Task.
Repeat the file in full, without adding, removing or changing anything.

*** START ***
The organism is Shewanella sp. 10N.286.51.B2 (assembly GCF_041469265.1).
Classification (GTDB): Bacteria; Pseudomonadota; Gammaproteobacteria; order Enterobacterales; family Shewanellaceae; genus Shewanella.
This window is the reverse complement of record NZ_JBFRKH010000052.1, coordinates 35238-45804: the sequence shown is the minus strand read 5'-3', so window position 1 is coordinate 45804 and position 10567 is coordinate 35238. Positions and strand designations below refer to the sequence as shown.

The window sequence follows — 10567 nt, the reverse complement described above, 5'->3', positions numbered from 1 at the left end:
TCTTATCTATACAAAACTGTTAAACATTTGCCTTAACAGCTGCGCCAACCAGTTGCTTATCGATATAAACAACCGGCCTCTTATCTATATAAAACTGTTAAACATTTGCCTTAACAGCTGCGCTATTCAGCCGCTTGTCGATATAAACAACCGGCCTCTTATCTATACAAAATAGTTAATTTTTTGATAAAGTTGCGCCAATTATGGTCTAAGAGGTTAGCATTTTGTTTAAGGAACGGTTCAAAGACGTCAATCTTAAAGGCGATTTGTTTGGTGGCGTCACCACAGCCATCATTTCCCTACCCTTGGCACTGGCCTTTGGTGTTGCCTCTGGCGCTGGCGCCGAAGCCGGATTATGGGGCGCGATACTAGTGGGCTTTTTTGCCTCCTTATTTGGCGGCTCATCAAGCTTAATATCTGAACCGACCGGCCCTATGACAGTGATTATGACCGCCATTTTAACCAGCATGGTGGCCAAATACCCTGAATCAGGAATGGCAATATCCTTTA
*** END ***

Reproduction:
The organism is Shewanella sp. 10N.286.51.B2 (assembly GCF_041469265.1).
Classification (GTDB): Bacteria; Pseudomonadota; Gammaproteobacteria; order Enterobacterales; family Shewanellaceae; genus Shewanella.
This window is the reverse complement of record NZ_JBFRKH010000052.1, coordinates 35238-45804: the sequence shown is the minus strand read 5'-3', so window position 1 is coordinate 45804 and position 10567 is coordinate 35238. Positions and strand designations below refer to the sequence as shown.

The window sequence follows — 10567 nt, the reverse complement described above, 5'->3', positions numbered from 1 at the left end:
TCTTATCTATACAAAACTGTTAAACATTTGCCTTAACAGCTGCGCCAACCAGTTGCTTATCGATATAAACAACCGGCCTCTTATCTATATAAAACTGTTAAACATTTGCCTTAACAGCTGCGCTATTCAGCCGCTTGTCGATATAAACAACCGGCCTCTTATCTATACAAAATAGTTAATTTTTTGATAAAGTTGCGCCAATTATGGTCTAAGAGGTTAGCATTTTGTTTAAGGAACGGTTCAAAGACGTCAATCTTAAAGGCGATTTGTTTGGTGGCGTCACCACAGCCATCATTTCCCTACCCTTGGCACTGGCCTTTGGTGTTGCCTCTGGCGCTGGCGCCGAAGCCGGATTATGGGGCGCGATACTAGTGGGCTTTTTTGCCTCCTTATTTGGCGGCTCATCAAGCTTAATATCTGAACCGACCGGCCCTATGACAGTGATTATGACCGCCATTTTAACCAGCATGGTGGCCAAATACCCTGAATCAGGAATGGCAATATCCTTTA